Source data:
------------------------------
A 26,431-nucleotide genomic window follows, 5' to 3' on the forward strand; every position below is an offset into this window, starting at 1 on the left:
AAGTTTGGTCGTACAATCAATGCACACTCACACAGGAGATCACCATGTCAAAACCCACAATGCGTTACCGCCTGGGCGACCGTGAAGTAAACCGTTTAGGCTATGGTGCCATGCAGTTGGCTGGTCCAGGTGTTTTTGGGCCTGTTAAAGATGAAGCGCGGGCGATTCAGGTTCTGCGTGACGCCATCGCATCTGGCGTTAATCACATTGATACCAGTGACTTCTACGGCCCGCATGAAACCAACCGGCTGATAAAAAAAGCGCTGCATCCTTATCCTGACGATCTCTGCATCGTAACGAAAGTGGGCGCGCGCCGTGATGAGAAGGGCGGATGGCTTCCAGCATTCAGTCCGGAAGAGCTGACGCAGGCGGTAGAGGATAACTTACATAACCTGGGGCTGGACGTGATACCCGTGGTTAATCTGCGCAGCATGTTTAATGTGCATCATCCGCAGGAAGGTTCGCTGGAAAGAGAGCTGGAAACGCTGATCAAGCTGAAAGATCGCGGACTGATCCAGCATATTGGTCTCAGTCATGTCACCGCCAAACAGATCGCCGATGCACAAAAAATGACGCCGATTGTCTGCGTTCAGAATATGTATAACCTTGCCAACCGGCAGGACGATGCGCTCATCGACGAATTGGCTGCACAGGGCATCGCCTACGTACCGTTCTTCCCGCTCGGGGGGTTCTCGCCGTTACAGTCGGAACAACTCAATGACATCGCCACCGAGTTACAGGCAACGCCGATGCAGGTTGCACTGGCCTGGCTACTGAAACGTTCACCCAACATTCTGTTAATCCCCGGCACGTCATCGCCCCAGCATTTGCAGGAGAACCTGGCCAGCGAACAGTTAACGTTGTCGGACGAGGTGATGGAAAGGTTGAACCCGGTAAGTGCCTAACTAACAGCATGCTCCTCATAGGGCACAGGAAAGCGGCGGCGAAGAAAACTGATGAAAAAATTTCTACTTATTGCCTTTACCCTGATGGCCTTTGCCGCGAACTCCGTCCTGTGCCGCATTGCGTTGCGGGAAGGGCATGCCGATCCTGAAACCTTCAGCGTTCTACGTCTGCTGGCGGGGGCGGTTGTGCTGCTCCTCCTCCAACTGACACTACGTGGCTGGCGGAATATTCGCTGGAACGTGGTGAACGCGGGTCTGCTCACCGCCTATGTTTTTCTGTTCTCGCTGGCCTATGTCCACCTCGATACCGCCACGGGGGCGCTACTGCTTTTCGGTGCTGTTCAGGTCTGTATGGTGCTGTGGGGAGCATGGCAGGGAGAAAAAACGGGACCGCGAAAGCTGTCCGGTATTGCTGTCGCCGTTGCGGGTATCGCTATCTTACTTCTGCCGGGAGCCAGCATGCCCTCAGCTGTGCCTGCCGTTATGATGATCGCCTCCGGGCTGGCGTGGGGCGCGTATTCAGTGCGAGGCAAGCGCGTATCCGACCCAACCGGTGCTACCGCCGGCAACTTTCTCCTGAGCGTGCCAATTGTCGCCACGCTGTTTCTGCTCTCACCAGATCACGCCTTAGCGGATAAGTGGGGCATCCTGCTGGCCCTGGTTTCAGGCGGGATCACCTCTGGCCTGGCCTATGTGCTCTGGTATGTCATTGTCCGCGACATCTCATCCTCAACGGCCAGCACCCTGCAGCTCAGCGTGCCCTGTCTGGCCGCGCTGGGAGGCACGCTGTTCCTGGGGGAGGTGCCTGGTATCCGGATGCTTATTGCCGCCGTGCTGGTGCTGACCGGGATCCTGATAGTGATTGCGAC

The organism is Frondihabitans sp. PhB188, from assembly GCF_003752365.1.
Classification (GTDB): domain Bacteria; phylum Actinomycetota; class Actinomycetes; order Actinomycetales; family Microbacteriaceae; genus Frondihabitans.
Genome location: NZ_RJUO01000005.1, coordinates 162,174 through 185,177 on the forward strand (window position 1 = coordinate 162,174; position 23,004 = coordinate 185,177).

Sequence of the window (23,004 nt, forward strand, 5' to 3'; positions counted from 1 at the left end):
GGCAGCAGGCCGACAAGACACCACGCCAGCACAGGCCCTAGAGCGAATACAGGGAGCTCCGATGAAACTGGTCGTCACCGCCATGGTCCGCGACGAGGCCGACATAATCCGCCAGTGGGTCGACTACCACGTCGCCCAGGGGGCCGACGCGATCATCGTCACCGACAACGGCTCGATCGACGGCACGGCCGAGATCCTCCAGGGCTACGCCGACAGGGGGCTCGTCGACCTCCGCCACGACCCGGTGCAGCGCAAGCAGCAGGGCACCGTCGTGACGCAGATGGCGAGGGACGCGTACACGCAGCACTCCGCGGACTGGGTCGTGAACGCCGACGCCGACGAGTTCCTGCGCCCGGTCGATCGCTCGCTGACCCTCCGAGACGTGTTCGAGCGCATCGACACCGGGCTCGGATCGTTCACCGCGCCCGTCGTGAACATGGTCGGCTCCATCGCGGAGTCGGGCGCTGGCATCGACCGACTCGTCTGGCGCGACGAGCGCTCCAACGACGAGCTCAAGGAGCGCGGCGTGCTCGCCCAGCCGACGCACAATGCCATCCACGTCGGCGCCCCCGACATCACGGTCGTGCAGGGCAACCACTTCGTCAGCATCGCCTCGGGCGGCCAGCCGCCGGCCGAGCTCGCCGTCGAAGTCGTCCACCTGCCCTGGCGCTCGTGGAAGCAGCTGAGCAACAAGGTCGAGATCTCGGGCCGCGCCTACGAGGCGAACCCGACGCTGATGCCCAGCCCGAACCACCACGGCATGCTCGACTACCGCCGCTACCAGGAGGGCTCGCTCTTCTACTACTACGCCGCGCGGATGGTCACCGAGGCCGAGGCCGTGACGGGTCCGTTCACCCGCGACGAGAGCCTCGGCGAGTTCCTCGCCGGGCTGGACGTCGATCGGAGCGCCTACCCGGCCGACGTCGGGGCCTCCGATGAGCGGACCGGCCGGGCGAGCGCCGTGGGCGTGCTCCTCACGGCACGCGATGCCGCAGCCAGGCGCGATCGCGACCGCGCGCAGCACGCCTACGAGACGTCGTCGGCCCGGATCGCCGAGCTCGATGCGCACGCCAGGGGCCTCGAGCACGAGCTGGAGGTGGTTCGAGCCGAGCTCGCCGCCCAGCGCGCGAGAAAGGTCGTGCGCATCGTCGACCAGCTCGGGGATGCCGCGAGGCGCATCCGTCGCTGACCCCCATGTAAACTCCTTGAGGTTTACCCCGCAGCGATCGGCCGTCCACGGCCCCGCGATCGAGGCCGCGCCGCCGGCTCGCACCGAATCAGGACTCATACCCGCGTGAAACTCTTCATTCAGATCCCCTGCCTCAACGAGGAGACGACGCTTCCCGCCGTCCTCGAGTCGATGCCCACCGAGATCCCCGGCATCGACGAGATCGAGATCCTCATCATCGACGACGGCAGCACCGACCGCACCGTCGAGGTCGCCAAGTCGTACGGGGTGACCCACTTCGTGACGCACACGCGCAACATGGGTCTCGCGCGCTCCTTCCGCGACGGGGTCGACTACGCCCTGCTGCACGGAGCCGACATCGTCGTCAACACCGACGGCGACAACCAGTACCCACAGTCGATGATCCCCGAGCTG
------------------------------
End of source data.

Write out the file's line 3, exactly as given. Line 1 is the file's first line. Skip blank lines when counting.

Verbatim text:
The organism is Frondihabitans sp. PhB188, from assembly GCF_003752365.1.